Improv is the best teacher!
Learning good improv instincts may be the most useful training you’ll ever get. Improv is a skill that fuels the honesty and collaborative inventiveness that is at the core of voice acting and being directed.
What follows is a rundown of what improv is, how it works and some ideas for starting an improv company of your own.
Borrowed & Stolen by Dee Bradley Baker
What is “improv?”
Improv is collaborative, spontaneous, unscripted team storytelling. It is not a competition or about making jokes or doing funny characters per se or even getting laughs. Those things can happen naturally but are not what drives good improv.
You’re not trying to be funny. You’re trying to help your team tell a good story.
Improv is a skill. It is about being open and responsive to what is happening now, listening and supporting other players by making helpful “offers” to move the story along. It is about collaboration and being present and helpful. It is about not forcing an idea, making use of what is available and having fun together.
Improv is not about “self,” it is about “group.” It’s not about safety, it’s about vulnerable honesty. It’s not about getting attention or glory.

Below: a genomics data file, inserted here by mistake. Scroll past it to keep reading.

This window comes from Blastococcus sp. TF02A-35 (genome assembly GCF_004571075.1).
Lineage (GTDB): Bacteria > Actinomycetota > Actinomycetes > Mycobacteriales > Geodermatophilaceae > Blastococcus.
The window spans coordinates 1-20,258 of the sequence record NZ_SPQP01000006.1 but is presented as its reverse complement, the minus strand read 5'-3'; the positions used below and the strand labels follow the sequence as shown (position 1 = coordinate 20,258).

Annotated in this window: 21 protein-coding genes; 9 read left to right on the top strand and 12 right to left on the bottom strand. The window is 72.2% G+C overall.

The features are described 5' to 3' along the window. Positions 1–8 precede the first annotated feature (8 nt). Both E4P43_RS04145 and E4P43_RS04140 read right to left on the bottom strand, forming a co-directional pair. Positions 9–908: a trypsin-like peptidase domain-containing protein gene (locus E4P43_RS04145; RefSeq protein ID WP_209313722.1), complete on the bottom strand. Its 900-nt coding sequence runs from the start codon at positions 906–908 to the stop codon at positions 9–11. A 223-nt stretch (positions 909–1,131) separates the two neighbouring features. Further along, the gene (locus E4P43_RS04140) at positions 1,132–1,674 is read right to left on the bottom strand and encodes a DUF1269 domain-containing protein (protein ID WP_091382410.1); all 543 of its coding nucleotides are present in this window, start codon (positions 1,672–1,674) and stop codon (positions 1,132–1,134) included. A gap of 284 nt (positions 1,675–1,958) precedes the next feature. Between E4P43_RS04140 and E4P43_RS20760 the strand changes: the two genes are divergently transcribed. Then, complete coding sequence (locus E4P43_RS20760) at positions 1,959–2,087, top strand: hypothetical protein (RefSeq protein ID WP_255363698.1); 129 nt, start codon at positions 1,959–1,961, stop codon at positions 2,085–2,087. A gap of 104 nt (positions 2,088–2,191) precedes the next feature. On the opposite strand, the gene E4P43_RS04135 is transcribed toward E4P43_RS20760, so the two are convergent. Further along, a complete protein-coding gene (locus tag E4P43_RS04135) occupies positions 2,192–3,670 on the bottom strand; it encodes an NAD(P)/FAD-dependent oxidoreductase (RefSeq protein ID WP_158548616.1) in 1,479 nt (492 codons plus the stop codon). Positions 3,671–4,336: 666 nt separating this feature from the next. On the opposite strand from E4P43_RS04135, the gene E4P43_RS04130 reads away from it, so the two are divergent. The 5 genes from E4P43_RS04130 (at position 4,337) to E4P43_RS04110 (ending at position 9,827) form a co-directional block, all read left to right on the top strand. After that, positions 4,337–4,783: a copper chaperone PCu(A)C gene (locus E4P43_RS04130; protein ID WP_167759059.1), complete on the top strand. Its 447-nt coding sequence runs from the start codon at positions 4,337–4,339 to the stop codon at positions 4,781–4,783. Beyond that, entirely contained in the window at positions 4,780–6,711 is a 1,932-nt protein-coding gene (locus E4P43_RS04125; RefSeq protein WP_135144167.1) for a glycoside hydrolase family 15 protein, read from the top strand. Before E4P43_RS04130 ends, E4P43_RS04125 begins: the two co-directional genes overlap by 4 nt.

Good improv teaches a broad range of life skills. The experience of it can be both scary and exhilarating. It may be the most fun you will ever have on stage!
IMPROV GUIDEPOST TERMS:
“Yes, and…” Accept and build on your partner’s ideas.
“Second support:” Support and add to your scene partner’s offers. Make your scene partner look good. You are working together and for each other.
Don’t try and be funny- It makes a scene feel contrived. Be present and responsive to what is playing out.
Follow the fear- Don’t be afraid to take risks or follow where your instincts lead.
Don’t rush a scene or hurry towards resolution.
Be courageous and make bold offers that build and help fellow performers.
Embrace mistakes and use them to your advantage. Don’t dwell on them or let them derail your scene.
Move the story forward.
Listen- even when you’re talking.
Stay in the moment- don’t plan or anticipate too much
Don’t dumb down the story.
Establish the who, what and where early in scene.
Blocking or rejecting your partner’s ideas or established storyline
Being too “self-focused”
Humor at your partner’s expense
Grand standing or showing off
Whatever feels safe, easy or stereotyped
Repetition of old ideas/bits
Don’t force your idea, let the story lead the way!
Avoid weak or timid offers that don’t move the story.